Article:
Volvo Car's History of Success
2004 - In May, Volvo Car Australia introduces the all-new S40 sedan and new V50 wagon powered by Volvo's five-cylinder engines: a 2.4-litre and a turbocharged 2.5-litre.
2004 - The YCC concept car dominates the Geneva Motor Show in March. The creation of a team of nine women, the YCC features gull-winged doors and a radically clever interior with interchangeable interior trims. The sports car's exterior features winglets along the rapidly racked rear glass - reminiscent of the classic 1800 sports car.
2004 - Volvo Car's Koping plant in Sweden becomes Ford Motor Company's Centre of Excellence for all-wheel drive as part of the Volvo Car-Getrag AWD AB joint venture.
2004 - Two world-first safety systems - BLIS (Blind Spot Information System) and Inflatable Curtain for convertibles - are shown at Detroit Motor Show in January.
2003 - Volvo Car reveals the dynamically-improved S40 sedan at Frankfurt Motor Show in September. Floating Centre Console is a breakthrough in design. S40 and V50 wagon variant (revealed at Bologna Motor Show in December) are built at the renovated Ghent factory in Belgium. Volvo also introduces IDIS.
2003 - XC90 makes a July introduction into the Australian market. The XC90 becomes the first SUV in the world to receive full star rating for impact protection. XC90 debuts five world-first safety features (for an SUV) including RSC and ROPS.
2002 - The Volvo XC90 is revealed at Detroit Motor Show in January. In April, Volvo Car Australia joins Land Rover Australia and Jaguar Australia to from Premier Automotive Group Australia. Volvo decides to change V70 XC name to XC70 to keep continuity with XC90.
2000 - Volvo Car introduces three all-new models on its P1 large platform: the S60 sedan, the V70 wagon and the all-wheel-drive V70 XC wagon.
1999 - Volvo Car is acquired by Ford Motor Company. Volvo Car HQ remains in Gothenburg, Sweden.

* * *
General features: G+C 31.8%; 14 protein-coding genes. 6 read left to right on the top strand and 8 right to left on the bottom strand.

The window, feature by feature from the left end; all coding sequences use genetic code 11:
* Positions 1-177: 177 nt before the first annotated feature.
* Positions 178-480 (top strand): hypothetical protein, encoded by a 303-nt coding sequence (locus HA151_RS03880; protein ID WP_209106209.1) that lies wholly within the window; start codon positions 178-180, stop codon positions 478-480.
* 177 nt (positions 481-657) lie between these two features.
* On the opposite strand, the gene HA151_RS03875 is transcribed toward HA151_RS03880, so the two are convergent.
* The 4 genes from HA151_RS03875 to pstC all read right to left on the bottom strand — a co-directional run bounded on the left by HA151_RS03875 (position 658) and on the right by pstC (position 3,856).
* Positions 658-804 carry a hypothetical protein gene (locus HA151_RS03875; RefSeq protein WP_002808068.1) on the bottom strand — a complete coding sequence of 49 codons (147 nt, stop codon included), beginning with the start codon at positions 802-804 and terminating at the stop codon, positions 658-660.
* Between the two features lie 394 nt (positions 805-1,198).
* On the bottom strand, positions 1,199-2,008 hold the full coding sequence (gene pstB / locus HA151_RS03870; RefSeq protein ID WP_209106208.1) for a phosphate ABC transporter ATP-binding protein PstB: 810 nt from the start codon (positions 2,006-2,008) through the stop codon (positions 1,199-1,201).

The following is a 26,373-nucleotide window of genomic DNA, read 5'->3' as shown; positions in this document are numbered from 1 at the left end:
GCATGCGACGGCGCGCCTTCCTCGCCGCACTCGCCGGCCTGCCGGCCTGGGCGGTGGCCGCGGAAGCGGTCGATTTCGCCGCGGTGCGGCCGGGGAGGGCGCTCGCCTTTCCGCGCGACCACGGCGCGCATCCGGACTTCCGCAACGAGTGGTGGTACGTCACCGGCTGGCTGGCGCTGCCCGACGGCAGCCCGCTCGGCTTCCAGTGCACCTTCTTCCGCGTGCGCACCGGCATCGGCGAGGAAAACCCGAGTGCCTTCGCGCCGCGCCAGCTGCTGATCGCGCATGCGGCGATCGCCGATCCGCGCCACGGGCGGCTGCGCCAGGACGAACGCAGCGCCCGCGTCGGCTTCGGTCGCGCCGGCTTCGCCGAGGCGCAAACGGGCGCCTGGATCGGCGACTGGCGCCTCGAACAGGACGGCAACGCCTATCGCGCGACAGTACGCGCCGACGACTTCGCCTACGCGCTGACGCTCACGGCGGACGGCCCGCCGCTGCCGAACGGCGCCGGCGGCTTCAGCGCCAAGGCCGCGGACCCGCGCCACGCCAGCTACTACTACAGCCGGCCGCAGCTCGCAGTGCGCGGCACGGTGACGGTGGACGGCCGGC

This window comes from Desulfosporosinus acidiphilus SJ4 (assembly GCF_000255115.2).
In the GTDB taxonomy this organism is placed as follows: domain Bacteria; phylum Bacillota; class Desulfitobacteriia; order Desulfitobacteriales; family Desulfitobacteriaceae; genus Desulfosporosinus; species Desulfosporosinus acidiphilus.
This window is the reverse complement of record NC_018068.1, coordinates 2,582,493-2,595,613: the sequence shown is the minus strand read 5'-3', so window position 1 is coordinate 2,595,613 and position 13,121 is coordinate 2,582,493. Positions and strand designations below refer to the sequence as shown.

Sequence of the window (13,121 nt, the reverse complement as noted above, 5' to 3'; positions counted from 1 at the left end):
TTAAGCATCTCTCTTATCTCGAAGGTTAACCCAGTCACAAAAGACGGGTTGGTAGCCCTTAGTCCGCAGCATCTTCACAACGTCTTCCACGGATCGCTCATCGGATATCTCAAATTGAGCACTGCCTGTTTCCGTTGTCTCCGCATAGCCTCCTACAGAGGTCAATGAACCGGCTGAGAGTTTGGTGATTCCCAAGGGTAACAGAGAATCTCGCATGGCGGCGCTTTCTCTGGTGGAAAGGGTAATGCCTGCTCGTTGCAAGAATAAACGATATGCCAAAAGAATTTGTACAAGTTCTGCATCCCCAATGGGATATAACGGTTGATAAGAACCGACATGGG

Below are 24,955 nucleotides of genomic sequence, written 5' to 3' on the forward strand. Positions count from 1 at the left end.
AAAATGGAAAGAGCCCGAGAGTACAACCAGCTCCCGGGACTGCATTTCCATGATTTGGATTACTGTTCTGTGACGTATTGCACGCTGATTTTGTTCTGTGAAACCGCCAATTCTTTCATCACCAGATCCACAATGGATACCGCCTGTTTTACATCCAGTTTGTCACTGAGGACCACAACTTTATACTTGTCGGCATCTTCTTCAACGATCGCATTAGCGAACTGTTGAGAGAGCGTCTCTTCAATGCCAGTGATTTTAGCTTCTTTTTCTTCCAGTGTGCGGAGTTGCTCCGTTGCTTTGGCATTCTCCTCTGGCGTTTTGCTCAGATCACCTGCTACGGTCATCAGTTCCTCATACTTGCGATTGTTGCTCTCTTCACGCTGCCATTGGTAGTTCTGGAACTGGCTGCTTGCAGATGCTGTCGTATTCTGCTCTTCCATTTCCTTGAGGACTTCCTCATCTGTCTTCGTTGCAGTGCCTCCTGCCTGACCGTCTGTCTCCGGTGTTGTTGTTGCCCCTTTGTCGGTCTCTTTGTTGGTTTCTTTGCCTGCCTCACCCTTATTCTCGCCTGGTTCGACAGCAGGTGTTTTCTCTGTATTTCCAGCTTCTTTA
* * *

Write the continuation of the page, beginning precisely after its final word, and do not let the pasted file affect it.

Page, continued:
1998 - The S40 wins the Bathurst 1000 and BTCC championship. The luxurious and powerful S80 arrives and sets a new benchmark for occupant protection with standard safety technology such as the Inflatable Curtain (IC) protecting the head during an impact.
1997 - All-wheel-drive V70 XC is introduced globally, arriving in Australia in 1998. Name changes to XC70 in 2002.
1996 - The C70 Coupe is introduced. The soft-top C70 Cabriolet arrives soon after. Both are built at TWR-Volvo jointly owned plant in Uddevalla, Sweden.
1995 - S40 and V40 are revealed. The two compact Volvos arrive in Australia in 1997. Built in Born, Netherlands, the S40/V40s are a definite sales success.
1995 - Volvo safety engineers develop the world's first side impact air bag
1991 - Volvo's Side Impact Protection System (SIPS) is introduced on the new 850 sedan and wagon. SIPS is a world-first safety technology and is the result of Volvo's on-going real crash injury research.
1990 - The 960 and 940 are introduced.
1986 - Volvo 240 Turbo wins Australian Touring Car Championship.
1982 - The 760 is introduced, soon followed by the 740.
1976 - Volvo becomes the first manufacturer to introduce catalytic converter and Lambda sensor to reduce tailpipe emissions.
1974 - The enormously successful 240 is introduced. Volvo will build a total of 2.8 million 240s by 1993 when production is terminated.
1970 - Volvo establishes Volvo Australia. Local Volvo assembly in Clayton, Victoria starts in 1972 and continues until 1988.
1970 - Volvo forms the world's first automobile crash investigation team. The team is still active and their real crash data is used to assist Volvo Car engineers in developing occupant safety systems.
1969 - Inertia reels enhance the effectiveness of the three-point belt
1966 - Volvo 144 is declared 'World's Safest Car'. Volvo begins research and development of crumple zone body technology.
1965 - Volvo wins the world rally championship.
1961 - First Volvos are imported to Australia - 120s and 1800s.
1959 - Nils Bohlin designs the three-point seat belt and Volvo is the first in the world to provide the three-point safety belt as standard in a series manufactured car. Millions of lives have been saved as a direct result.
1953 - The Duett wagon is introduced and thereafter the functional family wagon becomes a trademark of the Volvo brand.
1944 - Laminated windscreen installed as standard. The industry would follow 15 years later.
1927 - On April 14, the first Volvo car - the OV4 or Jakob - is driven through the factory gates by sales manager Hilmer Johansson.
1924 - July 25, Assar Gabrielsson and Gustaf Larson while dining at the Sturehof Restaurant in Stockholm agree to design and build a new Swedish car. The young company adopts the Volvo name in August 1926.